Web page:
Surveillance of Zika virus

Learn how Zika virus is monitored.

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Has Zika virus been detected in Canada?

As of December 1, 2017, 544 travel-related cases and 4 sexually transmitted cases have been reported in Canada since cases started being detected in October 2015.  A total of 37 cases have been reported amongst pregnant women in Canada and 2 newborns with Zika-related anomalies have been reported.

Since pregnancy outcomes (including births, stillbirths, pregnancy loss and terminations) are not reported to public health authorities, pregnancy outcomes for Zika-infected women are not generally known. Surveillance activities are focused on detecting the number of cases of Congenital Zika Syndrome (those with observable Zika-related anomalies).

There is ongoing low risk to Canadians travelling to countries or areas in the U.S. with reported mosquito-borne transmission of Zika virus.

Twenty-five case were reported for the period of September 1 – November 30, 2017, of these only 2 were confirmed as having an illness onset date in that time frame (others had an onset date prior to September 1, 2017, or no onset date was provided). All of these 25 cases were travel associated.

The data will be updated quarterly. The next update will be made in March 2018.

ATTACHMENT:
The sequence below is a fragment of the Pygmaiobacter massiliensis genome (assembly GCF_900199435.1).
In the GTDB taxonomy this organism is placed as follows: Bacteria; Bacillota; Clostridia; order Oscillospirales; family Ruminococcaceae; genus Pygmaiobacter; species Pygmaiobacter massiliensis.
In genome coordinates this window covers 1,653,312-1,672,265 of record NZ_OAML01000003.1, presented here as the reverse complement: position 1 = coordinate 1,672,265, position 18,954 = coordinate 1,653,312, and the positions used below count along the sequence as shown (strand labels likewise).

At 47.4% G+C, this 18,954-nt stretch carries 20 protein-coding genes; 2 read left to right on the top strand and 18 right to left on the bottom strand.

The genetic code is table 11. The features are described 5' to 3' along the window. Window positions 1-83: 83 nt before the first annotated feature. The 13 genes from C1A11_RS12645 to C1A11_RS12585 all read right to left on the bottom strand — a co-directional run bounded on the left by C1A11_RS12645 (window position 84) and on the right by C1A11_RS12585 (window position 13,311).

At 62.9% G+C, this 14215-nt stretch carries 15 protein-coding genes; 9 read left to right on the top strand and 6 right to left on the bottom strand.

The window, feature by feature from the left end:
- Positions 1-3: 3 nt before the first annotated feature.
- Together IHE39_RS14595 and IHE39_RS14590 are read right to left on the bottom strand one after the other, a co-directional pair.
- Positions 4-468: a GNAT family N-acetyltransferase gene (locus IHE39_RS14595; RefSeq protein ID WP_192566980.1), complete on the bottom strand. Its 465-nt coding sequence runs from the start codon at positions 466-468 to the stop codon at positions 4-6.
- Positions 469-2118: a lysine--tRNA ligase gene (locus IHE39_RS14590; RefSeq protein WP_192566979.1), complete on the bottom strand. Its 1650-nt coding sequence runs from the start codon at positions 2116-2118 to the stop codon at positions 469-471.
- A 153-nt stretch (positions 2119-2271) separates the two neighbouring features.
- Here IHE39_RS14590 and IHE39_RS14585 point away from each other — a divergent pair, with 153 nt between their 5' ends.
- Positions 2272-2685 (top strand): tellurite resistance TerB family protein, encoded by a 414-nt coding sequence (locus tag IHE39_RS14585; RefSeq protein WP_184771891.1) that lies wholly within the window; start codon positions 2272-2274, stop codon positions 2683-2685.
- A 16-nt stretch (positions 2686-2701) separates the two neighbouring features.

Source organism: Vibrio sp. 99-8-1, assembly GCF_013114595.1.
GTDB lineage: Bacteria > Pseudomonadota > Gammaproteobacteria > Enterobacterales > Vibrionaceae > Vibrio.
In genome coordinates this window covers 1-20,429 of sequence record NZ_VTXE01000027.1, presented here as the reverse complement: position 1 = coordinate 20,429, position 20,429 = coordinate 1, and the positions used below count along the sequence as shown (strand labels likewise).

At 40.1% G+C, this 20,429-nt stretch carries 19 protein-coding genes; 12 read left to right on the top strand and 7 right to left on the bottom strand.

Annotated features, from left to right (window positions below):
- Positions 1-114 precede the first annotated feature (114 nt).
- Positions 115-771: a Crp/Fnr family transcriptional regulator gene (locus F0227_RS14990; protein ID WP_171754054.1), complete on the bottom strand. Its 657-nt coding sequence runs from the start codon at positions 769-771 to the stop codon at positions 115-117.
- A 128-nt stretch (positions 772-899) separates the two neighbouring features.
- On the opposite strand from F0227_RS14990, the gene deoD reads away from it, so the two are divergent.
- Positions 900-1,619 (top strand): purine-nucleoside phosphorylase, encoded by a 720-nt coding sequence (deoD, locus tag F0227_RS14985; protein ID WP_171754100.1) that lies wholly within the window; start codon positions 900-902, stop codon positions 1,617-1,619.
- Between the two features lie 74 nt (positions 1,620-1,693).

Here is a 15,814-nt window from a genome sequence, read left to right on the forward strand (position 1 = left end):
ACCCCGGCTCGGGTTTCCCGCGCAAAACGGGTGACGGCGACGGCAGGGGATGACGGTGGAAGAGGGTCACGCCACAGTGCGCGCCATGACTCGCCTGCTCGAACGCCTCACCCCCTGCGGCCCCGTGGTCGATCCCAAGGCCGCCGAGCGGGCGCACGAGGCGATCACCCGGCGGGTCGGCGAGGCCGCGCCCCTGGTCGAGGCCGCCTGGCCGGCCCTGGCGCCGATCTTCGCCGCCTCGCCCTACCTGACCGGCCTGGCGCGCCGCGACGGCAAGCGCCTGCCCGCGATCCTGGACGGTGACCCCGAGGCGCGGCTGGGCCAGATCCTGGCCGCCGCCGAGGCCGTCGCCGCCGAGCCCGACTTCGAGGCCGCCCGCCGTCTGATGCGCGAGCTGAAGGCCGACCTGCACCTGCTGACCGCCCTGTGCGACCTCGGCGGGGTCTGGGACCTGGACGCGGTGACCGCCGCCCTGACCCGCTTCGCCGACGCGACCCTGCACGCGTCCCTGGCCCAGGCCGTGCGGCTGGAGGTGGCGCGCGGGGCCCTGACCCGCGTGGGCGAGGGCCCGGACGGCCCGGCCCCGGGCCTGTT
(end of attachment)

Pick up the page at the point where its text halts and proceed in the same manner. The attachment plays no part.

Zika cases detected in Canada, between June 2015 and December 1, 2017
Acquired through sexual transmission Travel-related
4 544

How does Canada monitor Zika virus?

The National Microbiology Laboratory is able to detect the virus and offers testing support to provinces and territories. Some provincial labs also conduct testing.

As part of their West Nile virus surveillance programs, several provinces and territories conduct mosquito surveillance activities.

Planning is underway to enhance mosquito surveillance to detect an introduction of new mosquito species into Canada. This would include those species responsible for Zika virus transmission.

How many cases are there of Zika virus around the world?

The virus was first identified in humans in the 1950s. From 1951 through 1981, evidence of human Zika virus infection was reported from African countries and in parts of Asia.

In 2007, the first major outbreak of Zika virus occurred in Micronesia (Yap Island) in the southwestern Pacific Ocean. This was the first time that Zika virus was detected outside of Africa and Asia.

Between 2013 and 2015, several significant outbreaks were noted on islands and archipelagos from the Pacific region. This included a large outbreak in French Polynesia.

In early 2015, Zika virus emerged in South America with widespread outbreaks reported in Brazil and Colombia.

The World Health Organization monitors Zika case reports from around the world. To date, a number of countries, territories and areas have reported cases of microcephaly and/or central nervous system malformation potentially associated with Zika virus infection. Monitoring of pregnant women in other countries experiencing Zika virus outbreaks is ongoing.

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